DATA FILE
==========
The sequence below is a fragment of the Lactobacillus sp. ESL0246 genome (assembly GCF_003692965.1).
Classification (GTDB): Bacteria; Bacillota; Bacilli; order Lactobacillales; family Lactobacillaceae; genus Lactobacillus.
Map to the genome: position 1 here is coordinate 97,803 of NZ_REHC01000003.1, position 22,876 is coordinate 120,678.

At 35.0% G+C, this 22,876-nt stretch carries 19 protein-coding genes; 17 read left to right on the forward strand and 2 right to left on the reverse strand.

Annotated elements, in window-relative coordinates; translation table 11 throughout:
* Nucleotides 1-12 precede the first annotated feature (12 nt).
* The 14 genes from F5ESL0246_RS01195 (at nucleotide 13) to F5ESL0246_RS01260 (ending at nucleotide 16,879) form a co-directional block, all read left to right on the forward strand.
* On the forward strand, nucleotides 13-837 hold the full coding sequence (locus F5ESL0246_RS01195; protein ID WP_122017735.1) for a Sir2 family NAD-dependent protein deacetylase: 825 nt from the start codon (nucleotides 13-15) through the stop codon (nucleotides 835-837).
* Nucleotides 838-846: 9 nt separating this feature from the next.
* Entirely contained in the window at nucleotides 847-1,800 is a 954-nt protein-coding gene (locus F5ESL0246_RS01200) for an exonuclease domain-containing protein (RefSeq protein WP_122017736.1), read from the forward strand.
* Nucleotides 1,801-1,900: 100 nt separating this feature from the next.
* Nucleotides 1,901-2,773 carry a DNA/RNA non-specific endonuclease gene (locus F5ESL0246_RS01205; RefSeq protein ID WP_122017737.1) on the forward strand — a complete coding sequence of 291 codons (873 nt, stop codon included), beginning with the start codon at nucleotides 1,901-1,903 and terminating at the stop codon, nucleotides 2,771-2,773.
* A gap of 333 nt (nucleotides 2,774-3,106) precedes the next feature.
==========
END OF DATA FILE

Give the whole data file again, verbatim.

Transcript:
The sequence below is a fragment of the Lactobacillus sp. ESL0246 genome (assembly GCF_003692965.1).
Classification (GTDB): Bacteria; Bacillota; Bacilli; order Lactobacillales; family Lactobacillaceae; genus Lactobacillus.
Map to the genome: position 1 here is coordinate 97,803 of NZ_REHC01000003.1, position 22,876 is coordinate 120,678.

At 35.0% G+C, this 22,876-nt stretch carries 19 protein-coding genes; 17 read left to right on the forward strand and 2 right to left on the reverse strand.

Annotated elements, in window-relative coordinates; translation table 11 throughout:
* Nucleotides 1-12 precede the first annotated feature (12 nt).
* The 14 genes from F5ESL0246_RS01195 (at nucleotide 13) to F5ESL0246_RS01260 (ending at nucleotide 16,879) form a co-directional block, all read left to right on the forward strand.
* On the forward strand, nucleotides 13-837 hold the full coding sequence (locus F5ESL0246_RS01195; protein ID WP_122017735.1) for a Sir2 family NAD-dependent protein deacetylase: 825 nt from the start codon (nucleotides 13-15) through the stop codon (nucleotides 835-837).
* Nucleotides 838-846: 9 nt separating this feature from the next.
* Entirely contained in the window at nucleotides 847-1,800 is a 954-nt protein-coding gene (locus F5ESL0246_RS01200) for an exonuclease domain-containing protein (RefSeq protein WP_122017736.1), read from the forward strand.
* Nucleotides 1,801-1,900: 100 nt separating this feature from the next.
* Nucleotides 1,901-2,773 carry a DNA/RNA non-specific endonuclease gene (locus F5ESL0246_RS01205; RefSeq protein ID WP_122017737.1) on the forward strand — a complete coding sequence of 291 codons (873 nt, stop codon included), beginning with the start codon at nucleotides 1,901-1,903 and terminating at the stop codon, nucleotides 2,771-2,773.
* A gap of 333 nt (nucleotides 2,774-3,106) precedes the next feature.